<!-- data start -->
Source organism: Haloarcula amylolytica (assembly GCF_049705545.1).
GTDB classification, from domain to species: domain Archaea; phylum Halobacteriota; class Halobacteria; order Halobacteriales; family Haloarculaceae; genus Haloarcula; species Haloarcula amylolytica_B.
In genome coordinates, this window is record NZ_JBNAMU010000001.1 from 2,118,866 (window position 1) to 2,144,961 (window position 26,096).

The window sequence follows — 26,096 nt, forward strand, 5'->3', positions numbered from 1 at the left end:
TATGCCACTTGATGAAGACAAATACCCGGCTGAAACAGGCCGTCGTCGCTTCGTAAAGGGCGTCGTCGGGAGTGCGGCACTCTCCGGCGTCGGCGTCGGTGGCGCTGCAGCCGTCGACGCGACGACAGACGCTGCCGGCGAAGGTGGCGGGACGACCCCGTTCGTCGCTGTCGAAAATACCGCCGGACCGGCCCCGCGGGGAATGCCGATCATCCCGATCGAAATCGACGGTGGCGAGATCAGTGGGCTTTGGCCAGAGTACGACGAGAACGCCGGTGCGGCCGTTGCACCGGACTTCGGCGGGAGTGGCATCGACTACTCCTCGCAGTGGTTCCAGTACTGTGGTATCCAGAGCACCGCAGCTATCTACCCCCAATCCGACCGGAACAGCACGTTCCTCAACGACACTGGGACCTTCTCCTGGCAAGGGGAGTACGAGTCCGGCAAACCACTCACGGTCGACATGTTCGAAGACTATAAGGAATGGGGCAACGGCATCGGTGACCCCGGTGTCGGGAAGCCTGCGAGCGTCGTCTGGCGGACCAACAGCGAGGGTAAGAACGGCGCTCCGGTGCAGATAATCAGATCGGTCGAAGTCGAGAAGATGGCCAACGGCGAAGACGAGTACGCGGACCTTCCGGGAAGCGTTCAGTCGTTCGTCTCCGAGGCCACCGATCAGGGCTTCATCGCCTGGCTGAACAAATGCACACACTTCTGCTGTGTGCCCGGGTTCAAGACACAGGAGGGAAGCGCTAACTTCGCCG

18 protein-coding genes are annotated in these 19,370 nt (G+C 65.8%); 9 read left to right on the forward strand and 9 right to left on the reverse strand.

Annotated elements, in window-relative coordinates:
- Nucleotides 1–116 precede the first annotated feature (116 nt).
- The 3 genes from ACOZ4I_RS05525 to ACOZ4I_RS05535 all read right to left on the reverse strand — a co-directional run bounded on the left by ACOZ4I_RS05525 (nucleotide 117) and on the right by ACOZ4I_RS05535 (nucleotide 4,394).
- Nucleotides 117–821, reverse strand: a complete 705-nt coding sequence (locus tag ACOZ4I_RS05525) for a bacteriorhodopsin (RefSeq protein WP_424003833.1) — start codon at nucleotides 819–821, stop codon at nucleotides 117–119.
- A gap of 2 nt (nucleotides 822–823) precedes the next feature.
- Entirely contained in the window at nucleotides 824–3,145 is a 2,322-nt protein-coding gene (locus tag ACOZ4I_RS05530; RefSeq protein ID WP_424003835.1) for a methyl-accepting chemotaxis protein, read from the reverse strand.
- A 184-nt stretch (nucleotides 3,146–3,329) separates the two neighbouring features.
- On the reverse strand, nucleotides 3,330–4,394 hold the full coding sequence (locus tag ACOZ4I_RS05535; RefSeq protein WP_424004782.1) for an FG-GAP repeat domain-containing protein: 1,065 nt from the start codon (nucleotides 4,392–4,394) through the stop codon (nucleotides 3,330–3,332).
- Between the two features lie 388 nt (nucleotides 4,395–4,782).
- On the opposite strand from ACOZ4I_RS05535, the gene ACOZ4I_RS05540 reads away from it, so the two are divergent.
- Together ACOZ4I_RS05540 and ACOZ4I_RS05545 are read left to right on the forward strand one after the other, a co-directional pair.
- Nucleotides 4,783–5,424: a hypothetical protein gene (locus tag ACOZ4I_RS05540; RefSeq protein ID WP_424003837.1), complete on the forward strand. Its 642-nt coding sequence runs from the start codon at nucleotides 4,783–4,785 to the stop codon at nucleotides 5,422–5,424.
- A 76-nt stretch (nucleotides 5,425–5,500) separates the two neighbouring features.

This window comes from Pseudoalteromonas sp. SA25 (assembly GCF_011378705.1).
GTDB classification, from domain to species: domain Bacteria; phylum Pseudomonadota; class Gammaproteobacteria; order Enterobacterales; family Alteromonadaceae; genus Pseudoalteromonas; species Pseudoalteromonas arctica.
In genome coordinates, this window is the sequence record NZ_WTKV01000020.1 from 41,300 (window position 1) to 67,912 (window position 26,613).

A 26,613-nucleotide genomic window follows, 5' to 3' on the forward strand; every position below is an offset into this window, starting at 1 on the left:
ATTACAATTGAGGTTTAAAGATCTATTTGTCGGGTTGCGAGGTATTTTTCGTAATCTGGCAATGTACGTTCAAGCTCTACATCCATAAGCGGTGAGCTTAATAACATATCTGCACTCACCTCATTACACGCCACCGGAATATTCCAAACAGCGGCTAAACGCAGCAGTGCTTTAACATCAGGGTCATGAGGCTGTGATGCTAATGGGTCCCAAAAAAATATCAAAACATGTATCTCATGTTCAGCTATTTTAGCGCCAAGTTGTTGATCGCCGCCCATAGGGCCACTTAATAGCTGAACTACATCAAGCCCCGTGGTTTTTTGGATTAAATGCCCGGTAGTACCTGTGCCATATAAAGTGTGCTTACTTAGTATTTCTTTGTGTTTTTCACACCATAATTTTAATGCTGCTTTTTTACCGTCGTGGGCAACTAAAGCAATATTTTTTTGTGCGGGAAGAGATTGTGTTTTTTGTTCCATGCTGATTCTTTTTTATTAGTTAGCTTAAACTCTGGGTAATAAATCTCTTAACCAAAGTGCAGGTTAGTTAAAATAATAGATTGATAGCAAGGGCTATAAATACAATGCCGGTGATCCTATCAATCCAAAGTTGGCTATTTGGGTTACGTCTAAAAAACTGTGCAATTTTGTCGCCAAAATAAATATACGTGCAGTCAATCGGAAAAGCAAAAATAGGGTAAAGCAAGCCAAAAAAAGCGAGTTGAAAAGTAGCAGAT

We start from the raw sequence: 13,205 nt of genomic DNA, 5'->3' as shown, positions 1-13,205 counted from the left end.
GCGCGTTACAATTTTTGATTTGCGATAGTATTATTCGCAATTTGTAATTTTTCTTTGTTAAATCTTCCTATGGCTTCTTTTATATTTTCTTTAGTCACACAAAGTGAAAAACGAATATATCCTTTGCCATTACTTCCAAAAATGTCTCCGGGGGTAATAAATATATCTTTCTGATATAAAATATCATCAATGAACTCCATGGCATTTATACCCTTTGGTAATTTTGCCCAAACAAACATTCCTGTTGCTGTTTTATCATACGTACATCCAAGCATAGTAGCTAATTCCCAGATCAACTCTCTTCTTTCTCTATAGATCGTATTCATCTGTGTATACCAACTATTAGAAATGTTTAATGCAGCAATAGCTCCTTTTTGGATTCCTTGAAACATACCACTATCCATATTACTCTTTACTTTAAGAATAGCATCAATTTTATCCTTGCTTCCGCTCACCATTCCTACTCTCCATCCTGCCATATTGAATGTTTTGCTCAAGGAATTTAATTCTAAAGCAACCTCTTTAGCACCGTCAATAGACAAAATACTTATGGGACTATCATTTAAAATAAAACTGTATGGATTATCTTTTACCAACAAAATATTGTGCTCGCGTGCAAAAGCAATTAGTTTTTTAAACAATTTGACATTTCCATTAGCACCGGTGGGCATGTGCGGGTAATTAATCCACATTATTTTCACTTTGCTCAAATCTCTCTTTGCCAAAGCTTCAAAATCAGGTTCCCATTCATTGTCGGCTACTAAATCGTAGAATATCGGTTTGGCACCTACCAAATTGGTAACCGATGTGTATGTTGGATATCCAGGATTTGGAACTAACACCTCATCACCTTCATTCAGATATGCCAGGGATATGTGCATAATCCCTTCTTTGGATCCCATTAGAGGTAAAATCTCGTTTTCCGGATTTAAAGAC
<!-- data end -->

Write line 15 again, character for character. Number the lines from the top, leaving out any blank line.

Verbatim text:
- Between the two features lie 388 nt (nucleotides 4,395–4,782).